“To gauge whether to take a particular risk,” the journalist recounts, “we usually look to how we feel about it.” Oh, “we” do?—we who have reliable intuition, of course; but also, those who are fools.

So, how does one know that one’s intuition is reliable? How does feeling become trustworthy?

That’s another reason why we need thoughtfulness shared (if not philosophers in the curriculum and media), together cultivating Our humanity’s capability for good thinking.

The “expert” recommendations here—recounted in the WPost article—are wrong-
headed: “tough government mandates to curb virus spread” and “importan[ce for] authorities to supply in-your-face reminders of those mandates, especially visual cues.”

That sounds like authoritarian gesture, born of absent leadership causing a crisis that “compels” forceful intervention. (“Never let a good crisis go to waste,” says the great divider.)

No wonder that fools become reactionary libertarians.

What’s needed is appealing leadership by example which shows the importance of “mandates” as personal goods that are esteeming to emulate.

That’s what good parenting and teaching does. That’s what virtue ethics in political leadership has standardly embodied—being the standard bearer whom stragglers want to follow for good reason.

At the level of parenting, it’s called “concerted cultivation.” Scaled up as a politics, concerted cultivation can inform a sense of leadership that harmonizes with notions of extended sphere of belonging, born of enowned neighborhood identity, building and broadening community horizons.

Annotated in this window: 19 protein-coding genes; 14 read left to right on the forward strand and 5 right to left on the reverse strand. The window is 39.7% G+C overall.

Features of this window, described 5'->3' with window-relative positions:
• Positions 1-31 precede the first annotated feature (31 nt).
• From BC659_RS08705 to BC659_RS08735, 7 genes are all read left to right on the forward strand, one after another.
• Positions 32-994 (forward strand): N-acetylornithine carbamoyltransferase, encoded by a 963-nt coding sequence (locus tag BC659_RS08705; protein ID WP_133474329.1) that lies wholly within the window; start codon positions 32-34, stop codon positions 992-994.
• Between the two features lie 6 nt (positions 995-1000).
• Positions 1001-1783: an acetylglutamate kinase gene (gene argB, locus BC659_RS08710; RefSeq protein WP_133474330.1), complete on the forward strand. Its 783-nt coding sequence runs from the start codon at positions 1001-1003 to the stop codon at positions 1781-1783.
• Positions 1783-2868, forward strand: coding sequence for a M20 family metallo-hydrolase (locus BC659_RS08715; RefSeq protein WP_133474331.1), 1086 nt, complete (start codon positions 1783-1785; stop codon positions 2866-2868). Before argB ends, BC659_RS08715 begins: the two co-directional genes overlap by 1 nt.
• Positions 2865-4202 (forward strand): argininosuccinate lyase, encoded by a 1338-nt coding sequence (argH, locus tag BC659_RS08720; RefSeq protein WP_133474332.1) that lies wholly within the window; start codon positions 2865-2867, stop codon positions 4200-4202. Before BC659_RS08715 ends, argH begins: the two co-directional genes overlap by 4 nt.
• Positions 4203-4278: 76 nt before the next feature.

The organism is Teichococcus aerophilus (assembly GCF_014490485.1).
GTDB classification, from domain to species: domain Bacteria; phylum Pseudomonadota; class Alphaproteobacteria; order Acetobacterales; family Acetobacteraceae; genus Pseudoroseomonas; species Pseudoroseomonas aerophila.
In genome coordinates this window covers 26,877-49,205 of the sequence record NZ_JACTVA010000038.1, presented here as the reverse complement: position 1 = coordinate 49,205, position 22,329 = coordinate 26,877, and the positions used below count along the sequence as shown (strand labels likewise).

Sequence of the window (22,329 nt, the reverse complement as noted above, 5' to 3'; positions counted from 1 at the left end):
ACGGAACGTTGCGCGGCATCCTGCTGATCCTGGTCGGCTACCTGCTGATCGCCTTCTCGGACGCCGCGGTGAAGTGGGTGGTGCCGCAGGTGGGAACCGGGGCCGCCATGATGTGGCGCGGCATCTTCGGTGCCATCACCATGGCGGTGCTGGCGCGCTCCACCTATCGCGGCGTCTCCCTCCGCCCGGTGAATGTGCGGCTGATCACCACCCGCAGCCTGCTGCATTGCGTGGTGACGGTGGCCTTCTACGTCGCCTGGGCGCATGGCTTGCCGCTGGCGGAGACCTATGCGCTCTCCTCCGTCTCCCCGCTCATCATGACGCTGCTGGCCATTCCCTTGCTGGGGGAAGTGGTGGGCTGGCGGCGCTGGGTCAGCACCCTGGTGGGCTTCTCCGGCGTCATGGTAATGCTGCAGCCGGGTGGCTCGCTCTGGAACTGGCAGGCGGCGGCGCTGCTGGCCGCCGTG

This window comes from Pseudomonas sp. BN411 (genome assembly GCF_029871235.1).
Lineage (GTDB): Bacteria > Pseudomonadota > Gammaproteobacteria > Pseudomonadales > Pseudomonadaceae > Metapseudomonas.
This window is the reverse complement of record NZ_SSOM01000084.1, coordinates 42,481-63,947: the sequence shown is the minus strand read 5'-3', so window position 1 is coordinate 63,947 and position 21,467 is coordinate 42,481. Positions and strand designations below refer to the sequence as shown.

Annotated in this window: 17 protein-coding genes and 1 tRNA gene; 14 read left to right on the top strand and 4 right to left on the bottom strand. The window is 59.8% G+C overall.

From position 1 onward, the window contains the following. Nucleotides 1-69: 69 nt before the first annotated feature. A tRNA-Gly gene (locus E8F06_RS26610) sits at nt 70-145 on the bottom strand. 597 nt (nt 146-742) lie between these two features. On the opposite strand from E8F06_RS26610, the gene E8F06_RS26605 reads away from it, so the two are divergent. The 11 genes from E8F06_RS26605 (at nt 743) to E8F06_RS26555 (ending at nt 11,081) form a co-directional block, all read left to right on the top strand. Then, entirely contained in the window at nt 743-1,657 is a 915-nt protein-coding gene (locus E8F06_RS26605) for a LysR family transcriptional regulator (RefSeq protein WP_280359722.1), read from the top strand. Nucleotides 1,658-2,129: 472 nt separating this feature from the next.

“It’s what We, the people, do,” hallmarked by the leading voices who show it well, thus leading because they effectively appeal (affect) durably.

Concerted cultivation scaled up to a politics might well be called political parentalism—not paternalism (let alone authoritarian tending).

Parentalism welcomes and enables mature autonomy because genuine adulthood allows collaborative peerage (son becomes best friend; mentee becomes colleague).

Contrary to that, paternalism is invested in its reserve power to override
(and feel “warranted” to be overbearing).

Libertarian reaction might eventually dissolve in the face of appreciative decency, by genuinely appealing leadership’s exemplarity, by compassion for people’s difficulty acting well together. Genuine political leadership evinces neighborly trust and care. Genuine political leadership evinces local desire to see community as extended family growing together, helping each other in Our venture of evolving (where learning never ends).

It’s not primarily that “each of us can learn to argue against our own snap judgments about covid-19’s dangers.” It’s that each of us can help each other learn to live in a healthy manner because we care about ourselves and others at the same time—those neighbors with whom we widen circles of belonging.

Indeed,“the first step is awareness that sometimes you can’t trust your feelings.” The second step is awareness that—in “this” case—“you” usually can’t trust your feelings. The third step is to be[come] committedly on the road to learning how feeling becomes reliable thanks to reliable intuition.

To my mind, reliable intuition builds and broadens itself by getting good with astute reasoning.